Acadiana brothers Jesse and Daniel Reaux might well have become Cajun musicians. They are first cousins to Lost Bayou Ramblers band members Andre and Louis Michot, and their uncles are in Les Frères Michot.
But rather than play Cajun music, The Rayo Brothers proudly perform folk-rock, outlaw country, Americana and rock music.
Jesse Reaux credits his band’s musical direction to his parents’ non-Cajun tastes: the classic bluegrass of Bill Monroe, the classic country of Hank Williams and gospel music.
“It probably has to do with the way we were raised,” Reaux said.
Genre-straddling Cajun-rock band Lost Bayou Ramblers is another major influence on The Rayo Brothers.
“A spiritual influence,” Reaux said. “We see what they’re doing, so it inspires us to play music. Also, stylistically, what they’re doing with Cajun music is one of the things we do with folk music. We bring a new energy to it. And we don’t feel like we’re committing heresy if we play an old song with electric guitar and a drum set.”
Friday at NiteTown in Lafayette, The Rayo Brothers will open for local classic country and Southern rock-based singer-songwriter Dustin Sonnier. Doors open at 8 p.m. The show starts at 9 p.m. Tickets are $10. The concert is part of the series 106.3 Sessions, hosted by the local radio station.
“It’s been a while since we’ve done a big show at a good club in Lafayette,” Reaux said. “So we’re really looking forward to it.”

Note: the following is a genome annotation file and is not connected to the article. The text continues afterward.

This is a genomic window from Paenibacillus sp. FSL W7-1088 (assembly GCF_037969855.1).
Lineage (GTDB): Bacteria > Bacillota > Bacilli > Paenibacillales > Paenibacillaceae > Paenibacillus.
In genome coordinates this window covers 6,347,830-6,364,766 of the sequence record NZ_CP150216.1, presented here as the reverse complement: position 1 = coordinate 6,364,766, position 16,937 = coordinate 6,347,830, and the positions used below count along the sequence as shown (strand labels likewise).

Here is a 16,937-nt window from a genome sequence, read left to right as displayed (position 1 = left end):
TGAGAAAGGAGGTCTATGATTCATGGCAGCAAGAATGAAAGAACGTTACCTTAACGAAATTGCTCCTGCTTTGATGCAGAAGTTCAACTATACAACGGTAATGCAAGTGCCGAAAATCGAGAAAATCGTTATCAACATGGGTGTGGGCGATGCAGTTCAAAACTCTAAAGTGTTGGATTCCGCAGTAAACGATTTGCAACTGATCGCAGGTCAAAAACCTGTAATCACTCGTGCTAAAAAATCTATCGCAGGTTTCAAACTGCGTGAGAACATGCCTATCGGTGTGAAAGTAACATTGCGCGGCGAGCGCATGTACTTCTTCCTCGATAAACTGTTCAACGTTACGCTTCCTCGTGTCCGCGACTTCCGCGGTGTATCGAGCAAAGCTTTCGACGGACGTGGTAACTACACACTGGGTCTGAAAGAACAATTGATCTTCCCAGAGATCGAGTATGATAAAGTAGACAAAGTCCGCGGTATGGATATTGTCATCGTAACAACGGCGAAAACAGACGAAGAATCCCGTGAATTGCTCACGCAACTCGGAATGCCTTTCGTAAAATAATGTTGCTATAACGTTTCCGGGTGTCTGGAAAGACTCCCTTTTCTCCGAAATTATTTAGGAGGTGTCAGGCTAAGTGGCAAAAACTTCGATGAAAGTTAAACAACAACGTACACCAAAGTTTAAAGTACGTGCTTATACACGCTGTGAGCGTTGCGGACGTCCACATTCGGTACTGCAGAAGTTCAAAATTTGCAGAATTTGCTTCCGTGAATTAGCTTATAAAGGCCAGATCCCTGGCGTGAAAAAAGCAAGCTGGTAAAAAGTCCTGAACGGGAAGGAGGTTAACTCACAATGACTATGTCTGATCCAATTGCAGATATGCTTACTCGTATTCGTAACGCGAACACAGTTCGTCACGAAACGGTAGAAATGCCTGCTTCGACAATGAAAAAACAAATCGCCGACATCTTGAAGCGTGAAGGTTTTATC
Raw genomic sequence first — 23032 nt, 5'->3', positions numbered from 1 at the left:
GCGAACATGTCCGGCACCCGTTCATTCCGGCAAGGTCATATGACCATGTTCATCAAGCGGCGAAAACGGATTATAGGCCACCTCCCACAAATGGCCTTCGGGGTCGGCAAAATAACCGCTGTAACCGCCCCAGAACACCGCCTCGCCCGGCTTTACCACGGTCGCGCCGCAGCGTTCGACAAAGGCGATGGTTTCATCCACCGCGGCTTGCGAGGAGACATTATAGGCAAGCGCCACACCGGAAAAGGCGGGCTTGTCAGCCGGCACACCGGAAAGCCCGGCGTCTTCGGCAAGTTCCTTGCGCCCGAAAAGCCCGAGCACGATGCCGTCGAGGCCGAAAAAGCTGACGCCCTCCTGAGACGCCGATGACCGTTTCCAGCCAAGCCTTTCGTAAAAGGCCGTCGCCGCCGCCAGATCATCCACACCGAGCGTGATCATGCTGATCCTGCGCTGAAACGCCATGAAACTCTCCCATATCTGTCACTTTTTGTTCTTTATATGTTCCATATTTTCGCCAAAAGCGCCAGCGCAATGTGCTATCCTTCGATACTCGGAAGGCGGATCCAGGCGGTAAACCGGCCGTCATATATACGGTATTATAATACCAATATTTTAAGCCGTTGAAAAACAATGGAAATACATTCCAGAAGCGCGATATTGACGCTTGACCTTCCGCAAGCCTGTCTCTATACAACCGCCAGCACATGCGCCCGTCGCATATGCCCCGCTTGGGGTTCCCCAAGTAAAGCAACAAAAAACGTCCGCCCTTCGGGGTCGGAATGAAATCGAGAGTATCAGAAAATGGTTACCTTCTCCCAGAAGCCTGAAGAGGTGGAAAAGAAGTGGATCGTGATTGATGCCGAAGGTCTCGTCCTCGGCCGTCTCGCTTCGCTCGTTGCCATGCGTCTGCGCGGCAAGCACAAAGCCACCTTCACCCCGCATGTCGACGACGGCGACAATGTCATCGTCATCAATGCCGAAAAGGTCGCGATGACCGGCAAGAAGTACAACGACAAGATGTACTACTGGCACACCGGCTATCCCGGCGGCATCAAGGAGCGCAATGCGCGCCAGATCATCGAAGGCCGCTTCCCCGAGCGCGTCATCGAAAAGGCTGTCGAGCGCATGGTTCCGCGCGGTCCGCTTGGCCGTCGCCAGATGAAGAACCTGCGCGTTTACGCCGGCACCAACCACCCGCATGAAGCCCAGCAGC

Clubgoers who attend Friday’s NiteTown show and other Rayo Brothers performances will likely hear a 50-50 mix of original material and cover songs. Reaux’s brother, Daniel, is the band’s principal songwriter.
The Rayo Brothers leave the 50 percent of their shows that isn’t original music to their collective whim.
“Everything that’s not original is just whatever is gonna be fun for us,” Reaux said. “Our rotating group of songs covers a lot of range. It’s so much fun to take a song like (Black Sabbath’s) ‘War Pigs’ or (Elvis Presley’s) ‘A Little Less Conversation’ and hear what it sounds like when we play it.”
Following this year’s Rayo Brothers appearances at the New Orleans Jazz and Heritage Festival and at a Lafayette cultural showcase at the South By Southwest Music and Media Conference in Austin, Texas, the band released its first official music video. Professional videographer John Paul Summers conceived and filmed a video treatment for the band’s outlaw country song “Gunslinger.”
“It’s something we’re really proud of,” Reaux said.
Writing and recording a new album is The Rayo Brothers’ next big project. Demo recordings have already began. The group anticipates studio sessions for the album will begin in January.